Cerused Rift Oak

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Roy G

Roy
Senior User
Was reading the paper this morning and came across an article about a decorator. There was a picture whose caption described a table as being made of "... cerused rift oak..." which I had never heard of. Looking up in the dictionary, I find Ceruse listed as a lead compound used in paint. The rift part I can understand but the ceruse part is sort of mysterious. Anybody know what they are talking about?

Roy G
 

Raymond

Raymond
Corporate Member
So it looks like cerused oak is what used to be called limed oak.Roy G
Yep, our native tongue of English is not called a "living language" just for the heck of it. By using the archaic word "ceruse", the author of the referenced articles are trying to revive a term for use in modern times. We all do this to some degree or another - that is what makes the English language one of the greatest, the most comprehensive and the hardest to learn.

However, I digress from the main topic. All three articles show another aspect of woodworking that I was not familiar with. Thank you, Roy and Jeff, of the introduction.
 

CrealBilly

Jeff
Senior User
I never heard of the term Cerused before. But I can say the finishing technique that Jeff posted is called glazing today or another form of glazing. Basically you take a pigmented oil glaze, smear it all over the board then wipe it off against the grain. What's left is the glaze in the grain. Allow ample time for the glaze to dry then top coat with your favorite oil finish. I reckon it could be done with water based glaze also but who want to deal with raised grain also?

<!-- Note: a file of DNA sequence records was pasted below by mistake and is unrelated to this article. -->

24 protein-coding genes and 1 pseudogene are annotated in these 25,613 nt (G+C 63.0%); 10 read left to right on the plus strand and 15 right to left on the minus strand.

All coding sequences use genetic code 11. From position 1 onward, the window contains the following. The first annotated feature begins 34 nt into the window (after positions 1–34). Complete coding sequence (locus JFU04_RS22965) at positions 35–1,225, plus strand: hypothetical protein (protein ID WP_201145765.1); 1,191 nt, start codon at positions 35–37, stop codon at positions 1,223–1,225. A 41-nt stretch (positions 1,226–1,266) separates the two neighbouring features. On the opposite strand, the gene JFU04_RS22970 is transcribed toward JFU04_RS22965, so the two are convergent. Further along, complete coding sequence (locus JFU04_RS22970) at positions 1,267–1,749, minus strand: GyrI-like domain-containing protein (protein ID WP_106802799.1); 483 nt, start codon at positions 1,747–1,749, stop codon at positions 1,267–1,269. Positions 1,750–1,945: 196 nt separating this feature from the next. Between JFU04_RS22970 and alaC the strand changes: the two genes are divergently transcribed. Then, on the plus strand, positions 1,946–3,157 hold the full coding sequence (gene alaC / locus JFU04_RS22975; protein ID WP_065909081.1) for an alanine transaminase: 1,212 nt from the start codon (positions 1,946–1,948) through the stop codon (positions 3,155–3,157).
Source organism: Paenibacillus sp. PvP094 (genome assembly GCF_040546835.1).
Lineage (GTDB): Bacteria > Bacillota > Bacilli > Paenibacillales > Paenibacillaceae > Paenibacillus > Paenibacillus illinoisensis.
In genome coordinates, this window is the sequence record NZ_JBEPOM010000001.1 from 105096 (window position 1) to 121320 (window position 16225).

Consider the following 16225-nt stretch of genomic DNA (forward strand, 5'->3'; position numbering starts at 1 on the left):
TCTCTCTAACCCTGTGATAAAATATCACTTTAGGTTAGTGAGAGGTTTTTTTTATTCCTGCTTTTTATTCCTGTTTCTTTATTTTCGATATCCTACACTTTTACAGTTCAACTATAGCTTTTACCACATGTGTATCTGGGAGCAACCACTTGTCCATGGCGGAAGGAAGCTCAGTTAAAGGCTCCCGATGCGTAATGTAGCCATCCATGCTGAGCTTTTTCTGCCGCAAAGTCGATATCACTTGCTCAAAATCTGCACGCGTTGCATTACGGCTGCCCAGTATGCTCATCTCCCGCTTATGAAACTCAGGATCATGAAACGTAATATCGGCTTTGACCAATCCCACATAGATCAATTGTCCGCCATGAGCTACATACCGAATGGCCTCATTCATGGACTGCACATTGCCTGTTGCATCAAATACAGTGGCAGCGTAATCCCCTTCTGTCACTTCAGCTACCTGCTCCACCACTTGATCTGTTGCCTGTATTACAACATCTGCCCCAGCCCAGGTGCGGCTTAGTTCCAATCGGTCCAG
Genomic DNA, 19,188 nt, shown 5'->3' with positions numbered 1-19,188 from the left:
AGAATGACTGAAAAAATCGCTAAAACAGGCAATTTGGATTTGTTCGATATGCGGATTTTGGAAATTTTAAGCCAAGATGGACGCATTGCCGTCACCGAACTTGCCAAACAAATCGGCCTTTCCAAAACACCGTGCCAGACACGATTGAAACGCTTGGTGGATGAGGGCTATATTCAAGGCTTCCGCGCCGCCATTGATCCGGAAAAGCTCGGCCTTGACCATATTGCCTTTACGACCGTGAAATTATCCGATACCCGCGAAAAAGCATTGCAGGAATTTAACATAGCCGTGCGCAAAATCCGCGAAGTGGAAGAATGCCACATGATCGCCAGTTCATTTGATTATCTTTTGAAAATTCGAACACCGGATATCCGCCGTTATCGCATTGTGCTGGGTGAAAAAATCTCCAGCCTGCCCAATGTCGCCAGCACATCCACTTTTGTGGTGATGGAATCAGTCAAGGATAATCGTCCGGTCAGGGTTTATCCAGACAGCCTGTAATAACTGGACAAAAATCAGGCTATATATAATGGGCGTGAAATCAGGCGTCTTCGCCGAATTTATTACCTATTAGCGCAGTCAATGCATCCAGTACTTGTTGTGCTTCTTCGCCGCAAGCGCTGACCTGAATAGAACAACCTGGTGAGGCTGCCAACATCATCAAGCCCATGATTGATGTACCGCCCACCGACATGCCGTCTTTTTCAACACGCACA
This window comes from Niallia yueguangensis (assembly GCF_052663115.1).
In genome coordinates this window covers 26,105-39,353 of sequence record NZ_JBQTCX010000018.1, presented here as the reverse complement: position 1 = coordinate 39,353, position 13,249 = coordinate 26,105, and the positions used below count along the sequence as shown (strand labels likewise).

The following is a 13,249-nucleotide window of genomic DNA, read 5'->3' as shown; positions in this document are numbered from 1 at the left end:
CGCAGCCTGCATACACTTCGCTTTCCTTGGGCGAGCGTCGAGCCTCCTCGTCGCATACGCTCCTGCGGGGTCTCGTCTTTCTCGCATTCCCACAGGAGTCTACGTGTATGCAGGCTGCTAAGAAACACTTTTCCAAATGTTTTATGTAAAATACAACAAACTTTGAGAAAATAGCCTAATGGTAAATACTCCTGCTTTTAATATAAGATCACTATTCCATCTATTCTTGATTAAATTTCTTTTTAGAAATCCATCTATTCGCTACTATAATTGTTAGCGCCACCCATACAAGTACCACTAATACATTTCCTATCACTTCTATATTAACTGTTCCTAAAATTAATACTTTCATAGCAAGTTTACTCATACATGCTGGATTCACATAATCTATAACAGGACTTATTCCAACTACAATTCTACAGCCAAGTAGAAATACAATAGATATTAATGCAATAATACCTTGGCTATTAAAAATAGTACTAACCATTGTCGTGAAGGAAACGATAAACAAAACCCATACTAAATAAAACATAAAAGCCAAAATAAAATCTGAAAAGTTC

JasonG

Jason
User
I once came across this site with pictures and an explanation of how to 'do' cerused (or limed) oak. I followed it exactly, and it came out very nicely. The key is to get those wire brushes and to brush out the soft grain. it's a bit time-consuming, but simple enough. Get the oak stained and then lock in the stain with shellac. Then i used briwax 'liming wax' over the whole board, really press it in the grain. Then wipe the whole thing off, then finish with a clear coat of something (wax works). It's a great look.

I'm enclosing the link, which is much more detailed than my explanation:

http://www.ornamentalist.net/2010/12/ebony-limed-oak-step-by-step.html

Jason
 

Graywolf

Board of Directors, Vice President
Richard
Corporate Member
At one time it was called white wash, pickeling, limping, and a host of other names that made everyone want it. I'm not saying it's a bad thing, but none of it is new.
 

MikeH

Mike
Corporate Member
It's funny but I initially thought that Roy misspelled Reused. Learn something new everyday! Thanks Roy!
 
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